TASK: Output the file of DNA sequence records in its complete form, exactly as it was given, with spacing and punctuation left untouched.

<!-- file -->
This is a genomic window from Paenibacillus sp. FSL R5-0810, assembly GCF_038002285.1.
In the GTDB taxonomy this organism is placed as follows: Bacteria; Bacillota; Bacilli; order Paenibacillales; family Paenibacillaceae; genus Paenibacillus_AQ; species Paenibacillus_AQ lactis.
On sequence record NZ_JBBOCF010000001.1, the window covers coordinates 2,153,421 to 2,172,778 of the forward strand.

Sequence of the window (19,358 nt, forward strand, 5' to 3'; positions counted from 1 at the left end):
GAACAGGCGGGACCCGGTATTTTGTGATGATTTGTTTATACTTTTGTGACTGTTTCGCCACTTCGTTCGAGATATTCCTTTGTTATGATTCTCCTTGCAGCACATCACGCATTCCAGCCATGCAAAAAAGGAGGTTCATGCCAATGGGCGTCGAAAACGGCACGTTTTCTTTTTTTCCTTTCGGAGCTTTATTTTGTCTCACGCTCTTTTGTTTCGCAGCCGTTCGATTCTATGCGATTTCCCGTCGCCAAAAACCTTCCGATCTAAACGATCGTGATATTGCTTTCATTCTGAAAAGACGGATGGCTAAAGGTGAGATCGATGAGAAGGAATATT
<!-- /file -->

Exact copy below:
This is a genomic window from Paenibacillus sp. FSL R5-0810, assembly GCF_038002285.1.
In the GTDB taxonomy this organism is placed as follows: Bacteria; Bacillota; Bacilli; order Paenibacillales; family Paenibacillaceae; genus Paenibacillus_AQ; species Paenibacillus_AQ lactis.
On sequence record NZ_JBBOCF010000001.1, the window covers coordinates 2,153,421 to 2,172,778 of the forward strand.

Sequence of the window (19,358 nt, forward strand, 5' to 3'; positions counted from 1 at the left end):
GAACAGGCGGGACCCGGTATTTTGTGATGATTTGTTTATACTTTTGTGACTGTTTCGCCACTTCGTTCGAGATATTCCTTTGTTATGATTCTCCTTGCAGCACATCACGCATTCCAGCCATGCAAAAAAGGAGGTTCATGCCAATGGGCGTCGAAAACGGCACGTTTTCTTTTTTTCCTTTCGGAGCTTTATTTTGTCTCACGCTCTTTTGTTTCGCAGCCGTTCGATTCTATGCGATTTCCCGTCGCCAAAAACCTTCCGATCTAAACGATCGTGATATTGCTTTCATTCTGAAAAGACGGATGGCTAAAGGTGAGATCGATGAGAAGGAATATT